I have a strange hobby. I like to enroll myself into online courses. A lot of them, so much so that I have actually forgotten their count (I think it is 30 something now?). When you are on the internet, you can allow yourself these little comforts – and for previous two years, it has been a favorite way to spend my free time. So, needless to say, I am one classic example of the failure of MOOC programs :-P. But in all those ainda-pehle-se-sath-sath-parhna-hai moments, I still cannot help but feel grateful to all course materials available on the internet.
The wide range of courses being provided by some of the best institutes in the world is bound to have something of interest for everyone. Generally, the time required by these courses is around 4-5 hours per week.
Most of you might have heard of the “OpenCourseWare” already. The lectures provided under this movement are all free, openly available to anyone with an internet connection, and most of them are published as organized course materials.
It all started when a German university “University of Tübingen” published its videos of its lectures online (Thank you!) in 1999. Seems too early, right? That is because it didn’t catch any attention until MIT launched its MIT OpenCourseWare in 2002. Later, hundreds of universities joined in and made their lectures public in a number of forms: videos, notes, quiz formats, even student notes.
However, it wasn’t till 2011 that universities like Stanford and MIT started offering online courses which involved enrollment and deadlines. These courses are now being termed as MOOC (Massive Open Online Course) and three of the biggest and most popular MOOC platforms are as follows:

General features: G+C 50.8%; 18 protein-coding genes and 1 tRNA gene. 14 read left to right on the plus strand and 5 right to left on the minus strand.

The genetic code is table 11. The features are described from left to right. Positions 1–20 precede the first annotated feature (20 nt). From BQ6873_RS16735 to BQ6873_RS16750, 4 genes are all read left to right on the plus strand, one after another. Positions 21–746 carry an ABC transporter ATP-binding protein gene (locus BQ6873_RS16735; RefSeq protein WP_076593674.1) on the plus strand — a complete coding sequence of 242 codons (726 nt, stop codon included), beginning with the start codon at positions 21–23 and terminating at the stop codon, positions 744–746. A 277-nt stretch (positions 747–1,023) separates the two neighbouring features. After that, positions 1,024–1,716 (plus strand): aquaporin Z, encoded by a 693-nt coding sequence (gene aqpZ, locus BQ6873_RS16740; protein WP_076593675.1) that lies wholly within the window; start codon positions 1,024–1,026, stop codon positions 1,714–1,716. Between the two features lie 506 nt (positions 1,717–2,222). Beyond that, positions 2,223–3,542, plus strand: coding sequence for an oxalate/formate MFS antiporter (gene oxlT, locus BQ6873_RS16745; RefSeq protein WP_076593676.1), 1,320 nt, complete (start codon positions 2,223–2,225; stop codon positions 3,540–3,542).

It started off as MITx and later developed into edX when MITx partnered with HarvardX in 2012. It is owned and governed by MIT and Harvard and currently has around 60 courses offered by 29 partners (the XConsortium).
Udacity was born out of an experiment, when Sebastian Thrun and Peter Norvig decided to put their artificial intelligence class online in 2011. The class included around 170 students of theirs, with 100,000 more students following it online. Inspired by this huge response, the professors started this online platform in 2012. Now this site is offering around 30 courses from about 5 institutes.
Coursera is the largest of all these initiatives. It was started by two computer science professors at Stanford University, who noticed that their YouTube videos had many more views than the students who actually applied for their classes. An astounding 80 institutes are their partners in this program, who collectively offer more than 400 courses to 4 million students worldwide!
Although all course materials being provided are for free, some MOOC websites do provide you with a statement of accomplishment at the completion of your course, and some courses have an option of earning a verified certificate from the university for a nominal fee. The biggest question, however, remains: will MOOCs be effective in the long run?